Tuesday, May 15, 2012

Why the lack of film blogging?

When I looked back recently on reaching 100 blogposts, I was surprised to note that I almost never blog about films. "Surprised" because, although I doubt I've seen many more films than average, I do love watching films and talking about films and hearing recommendations for good films to see.

So why is it that I don't seem to be able to write about films then?

Thinking hard about this, I've reached the conclusion that a big problem is:
  • If the film is really good, and it stays with me, I never feel I've got the writing skills to do justice to it.
  • If the film is really bad, I feel embarrassed for having watched it, and just want to forget about it.
  • If the film is somewhere in the middle, I find it hard to get motivated to write about it.

Another problem is what to write about. Let me explain.

I've mentioned previously that I hate having my enjoyment of a film spoiled by reviews that destroy elements of surprise or that tell me what's good or bad about the film in advance, thus shaping how I see the film. At the same time, how can I tell what films to watch? And once I've seen a film, where do I go to read interesting thoughts about it?

What I need doesn't seem to be available in the mainstream media. Typically we are provided with clever-clever reviews that show off the reviewers' knowledge, give away half the plot, and set up filters for my viewing that I don't want. I need sufficient information to help me decide whether I'm likely to find this worth seeing, and absolutely no more. I don't need the reviewers' know-it-all gloss on exactly why the film is good or bad, or exactly how it resonated with their personal experience and aesthetic (or didn't), or how it taps into the Zeitgeist, or what it says about the personalities or careers of the director and the actors, or whatever.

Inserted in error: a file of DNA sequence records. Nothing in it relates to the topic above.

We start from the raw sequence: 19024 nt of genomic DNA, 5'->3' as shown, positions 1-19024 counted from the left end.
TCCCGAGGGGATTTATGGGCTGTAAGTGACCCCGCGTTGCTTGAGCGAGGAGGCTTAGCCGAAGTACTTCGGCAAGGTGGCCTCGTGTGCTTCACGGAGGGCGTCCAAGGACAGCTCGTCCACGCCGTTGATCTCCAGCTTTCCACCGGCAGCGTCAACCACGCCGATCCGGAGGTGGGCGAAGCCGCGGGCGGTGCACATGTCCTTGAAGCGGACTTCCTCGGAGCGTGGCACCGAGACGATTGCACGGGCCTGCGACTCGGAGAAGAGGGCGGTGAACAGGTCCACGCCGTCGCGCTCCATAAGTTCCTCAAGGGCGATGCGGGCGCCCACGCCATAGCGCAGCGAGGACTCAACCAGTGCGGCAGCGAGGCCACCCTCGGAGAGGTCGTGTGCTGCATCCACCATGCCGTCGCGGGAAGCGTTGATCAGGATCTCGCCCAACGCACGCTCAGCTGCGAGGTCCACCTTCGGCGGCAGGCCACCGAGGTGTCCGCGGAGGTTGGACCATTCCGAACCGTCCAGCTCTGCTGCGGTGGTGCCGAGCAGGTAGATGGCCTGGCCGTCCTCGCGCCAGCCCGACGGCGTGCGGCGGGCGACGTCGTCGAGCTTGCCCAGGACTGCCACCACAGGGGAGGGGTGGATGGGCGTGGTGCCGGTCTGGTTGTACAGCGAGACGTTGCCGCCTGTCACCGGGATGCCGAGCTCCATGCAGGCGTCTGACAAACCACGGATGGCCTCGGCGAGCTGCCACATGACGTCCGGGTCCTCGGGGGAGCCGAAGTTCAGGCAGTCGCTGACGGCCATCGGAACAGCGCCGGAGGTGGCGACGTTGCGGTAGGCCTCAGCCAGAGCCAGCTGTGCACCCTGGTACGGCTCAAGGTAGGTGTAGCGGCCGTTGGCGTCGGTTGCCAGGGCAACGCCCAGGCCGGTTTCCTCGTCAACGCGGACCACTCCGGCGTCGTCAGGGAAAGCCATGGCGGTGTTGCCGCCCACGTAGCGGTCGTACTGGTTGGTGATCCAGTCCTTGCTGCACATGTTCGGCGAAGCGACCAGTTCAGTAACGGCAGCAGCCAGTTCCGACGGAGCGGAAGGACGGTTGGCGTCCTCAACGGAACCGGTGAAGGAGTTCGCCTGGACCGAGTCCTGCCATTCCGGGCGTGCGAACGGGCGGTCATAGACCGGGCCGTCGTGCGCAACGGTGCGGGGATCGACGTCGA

Once I've seen a film, though, all that kind of thing is grist to the mill. Except... after I've seen the film, these kinds of reviews are intrinsically inadequate: they inevitably contain as much chaff as grain because they have to avoid giving away too much of what happens to the characters. So before the film these reviews contain too much information, and after the film they fail to engage properly with the film as a whole, because of the need to be coy about giving away the ending.

So I think I'm wanting there to be short previews for those who haven't seen the film, and reviews for those who have. And those are the things that I would like to be able to write.

But again my skills are lacking.

Firstly, I find writing previews a challenge because I never feel very confident about delineating the kind of audience attributes that determine whether or not they might like the film. Good film critics are able to do this entertainingly and (for most people) accurately.

Secondly, I find writing reviews a challenge because I have a problem with exploring the mechanics of film-making. Anything that diminishes the suspension of disbelief seems to somehow reduce the film for me. That's clearly not true of very many people. The private lives of the actors; the quality of the plot, characters and dialogue; the intentions of the director; the skills of the cinematographer, the editor, the composer, the designers, etc. are often clearly fascinating, and for me too. But while many people's enjoyment is firmly enhanced by the "behind-the-scenes" story, by "the making of", by the rumours, triumphs, failures and career trajectories, I seem to get less pleasure from the film itself the more I know about the film-making.